I read E.L. James’ Fifty Shades Of Grey this week, something I was sure I’d never do- but hey, let’s just say I’m not opposed to trying new things. My roommate Lauren read it as part of a book club she participates in, and when she finished it she was livid (see her review here). Because I love discussing anything with her I said, “Come on, now I have to read this. We’ll talk about it when I’m done.”
Within a few days she gave me a paperback copy to read. That’s right- a physical copy of the book. I had no interest in hiding the fact I was reading pornography with a Kindle, Nook, or whatever e-reader people are using these days.
The moment I started reading it I was like, “Holy God, I want this to be over.” The way I dealt with this was reading it as quickly as possible, whenever possible and with absolutely no shame. I read it everywhere. I read it at work. I read it on the street. I read it on the bus and the train. I didn’t care what people thought. Anyone who saw me with this book would know I wasn’t enjoying it very much. I’m sure that my expression looked like someone watching open heart surgery.
This brings me to the second reason why I read Grey. I was disturbed by the popularity of a book that centers on a woman who is willing to subject herself to degradation and abuse because a man is beautiful. That’s it. There’s no other reason. He’s beautiful and the simple act of looking at him gets her sexually aroused to the point where she can’t breathe and her brain shuts down. From the get go, this is why she allows him to do pretty much anything to her.
The result? This book has gotten millions of women very hot and bothered, ushering it into the pop culture lexicon. It now has two sequels. A film adaptation is in the works. It has helped coin the phrase: “Mommy Porn.”
For my part, this book kind of made me want to die. Like many women I had fantasies about it, but mine consisted of drop-kicking it so hard it would hit a ceiling and ricochet to the ground in .005 seconds. I also had fantasies about throwing full bottles of Bollinger La Grande Année Rosé into Christian Grey’s “perfect” face. At one point I punched the book while reading it. That’s right- I punched a book. It was fast and instinctual, and I had never done that to a piece of literature before.
A lot of this was due to the writing. That’s fault #1. E.L. James isn’t a good writer. In fact, I’m 100% sure her favorite writer is Stephenie Meyer, and it has been documented that Grey started out as Twilight fan fiction. There is some resemblance between the stories: Ana’s physical appearance, her clumsiness, love of books and having suitors who are cute but not “good enough”; Christian’s hair color, piano playing, exhaustive stalking tendencies and conversations where he repeatedly warns Ana to “stay away” and that “he isn’t good for her.”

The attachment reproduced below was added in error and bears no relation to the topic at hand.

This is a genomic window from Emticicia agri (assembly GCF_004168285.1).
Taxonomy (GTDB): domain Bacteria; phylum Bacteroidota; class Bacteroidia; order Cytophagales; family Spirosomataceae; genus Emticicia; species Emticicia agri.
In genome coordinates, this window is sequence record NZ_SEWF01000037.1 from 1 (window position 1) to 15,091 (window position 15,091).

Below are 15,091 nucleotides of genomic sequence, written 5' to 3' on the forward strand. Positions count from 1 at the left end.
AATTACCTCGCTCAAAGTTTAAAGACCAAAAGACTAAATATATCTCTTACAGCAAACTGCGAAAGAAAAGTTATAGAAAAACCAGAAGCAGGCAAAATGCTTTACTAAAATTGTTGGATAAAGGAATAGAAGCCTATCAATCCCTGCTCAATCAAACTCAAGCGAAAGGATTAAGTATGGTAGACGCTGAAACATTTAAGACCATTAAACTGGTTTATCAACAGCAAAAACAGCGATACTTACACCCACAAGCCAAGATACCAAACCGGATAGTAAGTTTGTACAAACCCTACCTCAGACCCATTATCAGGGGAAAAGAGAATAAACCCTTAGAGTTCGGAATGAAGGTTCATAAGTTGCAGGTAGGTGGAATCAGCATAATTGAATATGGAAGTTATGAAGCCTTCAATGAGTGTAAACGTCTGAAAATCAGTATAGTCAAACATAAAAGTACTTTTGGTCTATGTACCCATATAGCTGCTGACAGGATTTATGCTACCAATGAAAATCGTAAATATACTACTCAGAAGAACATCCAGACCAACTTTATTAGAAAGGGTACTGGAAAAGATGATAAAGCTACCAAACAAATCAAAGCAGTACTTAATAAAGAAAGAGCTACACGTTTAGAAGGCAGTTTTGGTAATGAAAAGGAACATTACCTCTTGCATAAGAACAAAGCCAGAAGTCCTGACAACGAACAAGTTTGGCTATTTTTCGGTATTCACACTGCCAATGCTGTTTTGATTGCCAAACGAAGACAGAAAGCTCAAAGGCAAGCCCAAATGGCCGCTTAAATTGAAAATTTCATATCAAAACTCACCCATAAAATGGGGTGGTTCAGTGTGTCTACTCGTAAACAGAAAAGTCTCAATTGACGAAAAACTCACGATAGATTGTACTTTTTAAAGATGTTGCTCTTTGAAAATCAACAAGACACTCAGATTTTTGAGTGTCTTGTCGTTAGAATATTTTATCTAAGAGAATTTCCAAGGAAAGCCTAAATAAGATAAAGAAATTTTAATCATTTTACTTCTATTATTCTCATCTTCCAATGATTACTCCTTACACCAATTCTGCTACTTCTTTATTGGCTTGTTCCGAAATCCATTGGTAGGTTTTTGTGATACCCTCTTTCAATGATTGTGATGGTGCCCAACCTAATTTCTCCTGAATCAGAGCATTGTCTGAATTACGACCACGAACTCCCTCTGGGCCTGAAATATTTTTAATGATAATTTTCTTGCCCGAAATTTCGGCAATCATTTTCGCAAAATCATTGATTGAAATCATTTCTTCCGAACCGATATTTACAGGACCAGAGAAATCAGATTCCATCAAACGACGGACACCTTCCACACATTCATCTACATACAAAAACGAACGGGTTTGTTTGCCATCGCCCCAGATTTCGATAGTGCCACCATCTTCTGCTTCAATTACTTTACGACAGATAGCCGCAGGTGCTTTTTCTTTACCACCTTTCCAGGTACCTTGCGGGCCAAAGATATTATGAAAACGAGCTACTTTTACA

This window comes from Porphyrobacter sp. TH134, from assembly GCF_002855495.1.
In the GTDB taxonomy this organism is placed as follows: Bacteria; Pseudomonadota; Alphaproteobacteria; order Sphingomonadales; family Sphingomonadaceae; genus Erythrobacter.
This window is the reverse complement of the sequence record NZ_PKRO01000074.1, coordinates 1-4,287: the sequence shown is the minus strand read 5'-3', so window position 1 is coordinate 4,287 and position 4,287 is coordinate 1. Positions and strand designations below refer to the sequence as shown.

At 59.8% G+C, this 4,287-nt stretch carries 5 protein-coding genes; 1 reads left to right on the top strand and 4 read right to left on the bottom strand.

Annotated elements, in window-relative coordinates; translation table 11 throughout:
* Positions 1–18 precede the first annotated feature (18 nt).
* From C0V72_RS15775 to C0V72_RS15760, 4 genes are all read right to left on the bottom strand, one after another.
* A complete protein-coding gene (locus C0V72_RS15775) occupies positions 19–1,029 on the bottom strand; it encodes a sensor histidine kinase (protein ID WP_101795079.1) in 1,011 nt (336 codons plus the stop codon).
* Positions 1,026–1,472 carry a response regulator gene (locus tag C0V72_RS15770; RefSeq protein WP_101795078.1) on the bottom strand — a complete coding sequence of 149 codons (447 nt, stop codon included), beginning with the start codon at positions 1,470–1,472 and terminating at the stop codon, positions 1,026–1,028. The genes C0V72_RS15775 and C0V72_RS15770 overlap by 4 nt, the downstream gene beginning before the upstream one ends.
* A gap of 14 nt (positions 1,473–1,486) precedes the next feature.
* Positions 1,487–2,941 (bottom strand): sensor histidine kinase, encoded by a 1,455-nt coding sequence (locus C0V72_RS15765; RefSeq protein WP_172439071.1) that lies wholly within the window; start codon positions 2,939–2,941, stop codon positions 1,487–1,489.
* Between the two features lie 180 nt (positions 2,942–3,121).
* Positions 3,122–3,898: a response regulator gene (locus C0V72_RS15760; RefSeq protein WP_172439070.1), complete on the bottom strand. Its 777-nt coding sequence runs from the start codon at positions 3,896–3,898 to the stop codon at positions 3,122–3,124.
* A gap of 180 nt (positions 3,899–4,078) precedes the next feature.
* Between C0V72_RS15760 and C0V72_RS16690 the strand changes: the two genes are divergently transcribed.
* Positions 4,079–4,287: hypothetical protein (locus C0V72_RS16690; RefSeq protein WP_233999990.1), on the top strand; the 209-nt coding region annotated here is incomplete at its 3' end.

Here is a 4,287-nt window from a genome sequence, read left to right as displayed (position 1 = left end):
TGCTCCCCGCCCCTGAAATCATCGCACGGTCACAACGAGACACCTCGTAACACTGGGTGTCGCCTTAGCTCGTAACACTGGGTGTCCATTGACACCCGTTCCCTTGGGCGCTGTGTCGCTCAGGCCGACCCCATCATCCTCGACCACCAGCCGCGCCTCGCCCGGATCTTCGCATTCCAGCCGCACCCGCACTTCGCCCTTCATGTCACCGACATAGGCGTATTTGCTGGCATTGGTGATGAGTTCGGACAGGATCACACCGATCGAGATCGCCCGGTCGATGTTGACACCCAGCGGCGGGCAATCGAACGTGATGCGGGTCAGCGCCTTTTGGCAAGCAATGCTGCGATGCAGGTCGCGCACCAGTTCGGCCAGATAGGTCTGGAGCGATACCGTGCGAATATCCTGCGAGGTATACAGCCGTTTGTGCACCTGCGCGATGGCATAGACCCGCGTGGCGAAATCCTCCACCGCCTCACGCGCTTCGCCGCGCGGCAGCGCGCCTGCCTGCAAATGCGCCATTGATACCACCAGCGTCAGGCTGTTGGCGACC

Basically Grey is what the Twilight series would have been if Meyer hadn’t diverted and suppressed her fantasies. “I think Stephenie Meyer is the kind of woman who likes to get hit during sex,” I told a friend once. That may or may not be true. Either way, E.L. James has no shame in admitting it.
Thing is, James does more than borrow character traits and subject matter from Meyer’s books. She writes just like Meyer. This made the book a hell on Earth for me. She is in love with her thesaurus. Her metaphors and word choices are terrible. Her characters do and say the same things over and over again. Ana bites her lip and Christian runs his hands through his hair constantly. I even noticed that Christian’s mouth forms “a hard line” just about every other moment or so, which is how Meyer describes Edward Cullen every other moment as well. Also, no one “says” things like a normal person- they “murmur” everything. Seriously, Grey has more mentions of people murmuring than the Twilight series and The Book Of Mormon put together.
Above all, I cringed whenever Ana’s inner monologue would respond with: Oh my, which happens about 50,000 times during the course of the story. It was worse than Meyer’s obsession with the word “chagrin.” The effect was simply awful, and the only way it would work would be if George Takei did the audiobook for this thing. In fact, I think Takei would improve it.
Then there was the inner goddess, medulla oblongata and the subconscious: basically metaphors for Anna’s thought process. I’m not even going to go there. There were also mentions of a “green man” and “bluebeard” telling her what to do. Any sane editor would have told James to take these references out, but they stayed. What I got from it? Apparently Ana has at least five shades of crazy going on in her head.
So the writing was awful, and buried beneath this are the characters and the subject matter. That’s fault #2. Man, Grey doesn’t have characters. It has constructs. Ana is a hodge-podge of clichés and like many modern female “heroines” she is self-serving but supposedly worth it because she is “special.” As for Christian I had a harder time. He doesn’t seem like a real person. For all the descriptions of his physical beauty I could never fully imagine what he looked like. After a while all I could imagine was a giant dick that walks around in a charcoal designer suit, steepling his long fingers and cocking his head all of the time because he has an inner ear problem.